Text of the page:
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      04-03-2009, 10:19 PM   #21
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Drives: E30 M3; Expedition
Join Date: Apr 2007
Location: USA

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Originally Posted by jm1234 View Post
I've acquiesce a thousand times to this trivial point. It seems to be that anything done by man is in some way shape or form associated with pollution. Bravo, keen point, well made.

My point is the exact source of the pollution. I'm not sure how that detail is not getting through? It is both my point and the only point made regarding any of this in the video. The operation of that car is not the source of any pollution. It's that trivial. Engineering 101, define your system and then evaluate it.
If you narrow down your system boundary to the extent that the batteries are fully charged and the guy is simply driving around, of course the operaration of the car does not result in as much pollution as it would if the power input was to taken into consideration. That is an irrelevant formulation of little consequence. It would be of some consequence if the car had a system of solar arrays mounted on its roof that could generate, say, 200kW of power. Right!

Originally Posted by jm1234 View Post
The production of the car may or may not pollute. Nobody has tried to explicitly show this point so I'll make it.
You can't possibly claim the production of a product of that size and complexity may not result in pollution. If you do, that is nonsense.

Originally Posted by jm1234 View Post
The production of the electricity the car runs on may or may not pollute. Likely a fact but pollution levels vary greatly dependent on the source of the electricity and many other factors. You don't have a clue what goes into producing the electricity for this car. For all you know, he (or the track) is plugged into a solar array. Yes, I know pollution is formed during the creation of solar arrays. I also know they are trucked to their destination using diesel powered trucks.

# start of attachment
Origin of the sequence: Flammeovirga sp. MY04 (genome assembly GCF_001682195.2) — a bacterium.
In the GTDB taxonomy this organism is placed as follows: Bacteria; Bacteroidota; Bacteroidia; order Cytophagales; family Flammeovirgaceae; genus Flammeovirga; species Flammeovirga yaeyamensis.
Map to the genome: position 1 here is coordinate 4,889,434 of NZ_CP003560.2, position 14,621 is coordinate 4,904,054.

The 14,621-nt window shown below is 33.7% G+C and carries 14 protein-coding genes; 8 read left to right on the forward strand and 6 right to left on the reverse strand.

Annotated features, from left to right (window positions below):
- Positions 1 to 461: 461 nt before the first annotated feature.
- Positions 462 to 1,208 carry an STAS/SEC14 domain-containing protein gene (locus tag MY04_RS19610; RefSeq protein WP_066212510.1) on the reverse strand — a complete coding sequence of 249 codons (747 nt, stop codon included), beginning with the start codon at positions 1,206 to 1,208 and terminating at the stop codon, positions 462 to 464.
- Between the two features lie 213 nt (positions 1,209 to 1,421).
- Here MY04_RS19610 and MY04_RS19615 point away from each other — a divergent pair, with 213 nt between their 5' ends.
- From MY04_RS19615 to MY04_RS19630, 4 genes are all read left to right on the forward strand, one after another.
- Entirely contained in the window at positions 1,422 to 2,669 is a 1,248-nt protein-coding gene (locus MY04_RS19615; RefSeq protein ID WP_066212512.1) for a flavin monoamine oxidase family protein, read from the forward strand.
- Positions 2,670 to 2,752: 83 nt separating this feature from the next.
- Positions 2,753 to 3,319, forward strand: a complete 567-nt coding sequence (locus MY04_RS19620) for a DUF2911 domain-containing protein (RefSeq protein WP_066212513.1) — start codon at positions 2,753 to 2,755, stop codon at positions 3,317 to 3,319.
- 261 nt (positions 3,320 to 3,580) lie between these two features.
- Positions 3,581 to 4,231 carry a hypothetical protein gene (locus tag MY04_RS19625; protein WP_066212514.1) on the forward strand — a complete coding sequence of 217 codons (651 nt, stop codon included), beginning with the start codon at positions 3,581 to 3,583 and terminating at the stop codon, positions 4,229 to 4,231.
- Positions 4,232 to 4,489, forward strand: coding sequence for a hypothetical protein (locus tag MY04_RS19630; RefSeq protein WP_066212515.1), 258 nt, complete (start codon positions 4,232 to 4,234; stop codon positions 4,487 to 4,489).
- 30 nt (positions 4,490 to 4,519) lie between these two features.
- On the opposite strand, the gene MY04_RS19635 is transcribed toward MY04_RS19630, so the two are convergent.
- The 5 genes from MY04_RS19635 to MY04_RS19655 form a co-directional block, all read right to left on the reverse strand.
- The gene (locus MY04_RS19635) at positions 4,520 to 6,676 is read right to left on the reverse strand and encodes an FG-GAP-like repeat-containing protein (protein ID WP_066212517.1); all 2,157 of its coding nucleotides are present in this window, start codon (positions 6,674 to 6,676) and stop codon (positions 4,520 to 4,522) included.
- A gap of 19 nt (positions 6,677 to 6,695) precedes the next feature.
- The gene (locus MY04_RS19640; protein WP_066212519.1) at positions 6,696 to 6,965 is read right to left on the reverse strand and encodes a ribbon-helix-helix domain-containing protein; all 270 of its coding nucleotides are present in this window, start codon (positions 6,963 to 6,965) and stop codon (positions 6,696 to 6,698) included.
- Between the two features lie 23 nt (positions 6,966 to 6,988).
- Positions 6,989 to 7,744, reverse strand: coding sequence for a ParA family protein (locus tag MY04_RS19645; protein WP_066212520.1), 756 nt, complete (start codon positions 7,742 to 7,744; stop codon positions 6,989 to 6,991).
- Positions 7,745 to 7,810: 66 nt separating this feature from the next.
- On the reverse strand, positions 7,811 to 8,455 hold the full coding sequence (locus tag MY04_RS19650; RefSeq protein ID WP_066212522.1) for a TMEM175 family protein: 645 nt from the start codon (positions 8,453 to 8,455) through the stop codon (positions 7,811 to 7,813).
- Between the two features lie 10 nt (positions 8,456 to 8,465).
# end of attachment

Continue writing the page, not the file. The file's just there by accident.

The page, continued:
What are the chances of PIR powering its facilities entirely with solar arrays? Regardless, yes, pollution is formed during the manufacturing, transportation, maintenance, and retirement of solar arrays. Nevermind that most people watching that video will naturally think about its implications for plug-in electric vehicles in general, and we have a pretty good sense of how average people would charge their plug-in electrics if they had them and how electricity is currently being produced nationally. (Again, that would still most likely result in less pollution than my M3, so I have no agenda against plug-in electrics or anything.)

Originally Posted by jm1234 View Post
The disposal of the car or car parts may or may not pollute. People have stated that there is a widespread criminal operation violating our recycling laws. No proof though and our legal system doesn't work like that so I'm going to assume it isn't true.
Disposal of that car and its batteries results in pollution even if it is done in a legal manner. Claiming it might not is nonsense.

Originally Posted by jm1234 View Post
Nobody has stated that any of the above three processes are not polluting. We do not have enough information to say one way or the other.
Of course we do. We can say with confidence that those processes result in some degree of net pollution. We can't pinpoint the exact extent based on the information available, but we can say with confidence they result in pollution. That has been my point all along. You can claim that is trivial. It is indeed a trivial point that many people are simply ignorant of. More importantly, it has consequences. Your point about a narrowed down system boundary is also trivial, but inconsequential. So, if you want to argue about an inconsequential point, I'll leave you to it.